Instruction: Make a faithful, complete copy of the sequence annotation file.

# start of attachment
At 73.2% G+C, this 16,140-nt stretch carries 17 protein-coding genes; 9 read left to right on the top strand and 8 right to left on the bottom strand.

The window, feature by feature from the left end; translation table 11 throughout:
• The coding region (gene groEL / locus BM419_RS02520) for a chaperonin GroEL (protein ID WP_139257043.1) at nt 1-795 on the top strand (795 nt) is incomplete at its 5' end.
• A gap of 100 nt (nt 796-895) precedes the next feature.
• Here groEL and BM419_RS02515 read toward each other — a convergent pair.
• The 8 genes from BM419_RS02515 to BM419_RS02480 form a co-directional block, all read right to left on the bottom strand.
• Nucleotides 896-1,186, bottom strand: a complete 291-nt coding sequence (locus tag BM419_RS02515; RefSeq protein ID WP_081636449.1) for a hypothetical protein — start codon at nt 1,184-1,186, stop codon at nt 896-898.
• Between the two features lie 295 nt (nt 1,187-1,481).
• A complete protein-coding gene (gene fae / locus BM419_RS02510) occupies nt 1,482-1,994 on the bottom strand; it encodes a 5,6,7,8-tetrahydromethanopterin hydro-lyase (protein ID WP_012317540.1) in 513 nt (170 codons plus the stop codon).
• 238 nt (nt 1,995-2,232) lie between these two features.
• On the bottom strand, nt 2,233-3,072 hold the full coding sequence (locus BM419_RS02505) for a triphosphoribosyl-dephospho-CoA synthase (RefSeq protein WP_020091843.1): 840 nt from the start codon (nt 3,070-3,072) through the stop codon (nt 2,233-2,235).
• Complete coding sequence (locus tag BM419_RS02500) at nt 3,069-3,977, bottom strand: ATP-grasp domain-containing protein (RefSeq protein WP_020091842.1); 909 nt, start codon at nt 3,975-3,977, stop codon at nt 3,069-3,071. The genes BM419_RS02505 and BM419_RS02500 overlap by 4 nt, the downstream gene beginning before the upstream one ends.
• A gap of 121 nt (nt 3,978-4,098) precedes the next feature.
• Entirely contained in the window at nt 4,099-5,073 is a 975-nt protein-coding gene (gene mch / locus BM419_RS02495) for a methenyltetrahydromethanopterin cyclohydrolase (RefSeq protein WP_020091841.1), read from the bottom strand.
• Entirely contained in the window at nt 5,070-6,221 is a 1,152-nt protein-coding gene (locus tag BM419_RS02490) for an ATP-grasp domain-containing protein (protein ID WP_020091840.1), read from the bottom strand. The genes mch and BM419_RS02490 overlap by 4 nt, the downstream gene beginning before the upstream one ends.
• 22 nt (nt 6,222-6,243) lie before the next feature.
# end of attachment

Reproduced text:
At 73.2% G+C, this 16,140-nt stretch carries 17 protein-coding genes; 9 read left to right on the top strand and 8 right to left on the bottom strand.

The window, feature by feature from the left end; translation table 11 throughout:
• The coding region (gene groEL / locus BM419_RS02520) for a chaperonin GroEL (protein ID WP_139257043.1) at nt 1-795 on the top strand (795 nt) is incomplete at its 5' end.
• A gap of 100 nt (nt 796-895) precedes the next feature.
• Here groEL and BM419_RS02515 read toward each other — a convergent pair.
• The 8 genes from BM419_RS02515 to BM419_RS02480 form a co-directional block, all read right to left on the bottom strand.
• Nucleotides 896-1,186, bottom strand: a complete 291-nt coding sequence (locus tag BM419_RS02515; RefSeq protein ID WP_081636449.1) for a hypothetical protein — start codon at nt 1,184-1,186, stop codon at nt 896-898.
• Between the two features lie 295 nt (nt 1,187-1,481).
• A complete protein-coding gene (gene fae / locus BM419_RS02510) occupies nt 1,482-1,994 on the bottom strand; it encodes a 5,6,7,8-tetrahydromethanopterin hydro-lyase (protein ID WP_012317540.1) in 513 nt (170 codons plus the stop codon).
• 238 nt (nt 1,995-2,232) lie between these two features.
• On the bottom strand, nt 2,233-3,072 hold the full coding sequence (locus BM419_RS02505) for a triphosphoribosyl-dephospho-CoA synthase (RefSeq protein WP_020091843.1): 840 nt from the start codon (nt 3,070-3,072) through the stop codon (nt 2,233-2,235).
• Complete coding sequence (locus tag BM419_RS02500) at nt 3,069-3,977, bottom strand: ATP-grasp domain-containing protein (RefSeq protein WP_020091842.1); 909 nt, start codon at nt 3,975-3,977, stop codon at nt 3,069-3,071. The genes BM419_RS02505 and BM419_RS02500 overlap by 4 nt, the downstream gene beginning before the upstream one ends.
• A gap of 121 nt (nt 3,978-4,098) precedes the next feature.
• Entirely contained in the window at nt 4,099-5,073 is a 975-nt protein-coding gene (gene mch / locus BM419_RS02495) for a methenyltetrahydromethanopterin cyclohydrolase (RefSeq protein WP_020091841.1), read from the bottom strand.
• Entirely contained in the window at nt 5,070-6,221 is a 1,152-nt protein-coding gene (locus tag BM419_RS02490) for an ATP-grasp domain-containing protein (protein ID WP_020091840.1), read from the bottom strand. The genes mch and BM419_RS02490 overlap by 4 nt, the downstream gene beginning before the upstream one ends.
• 22 nt (nt 6,222-6,243) lie before the next feature.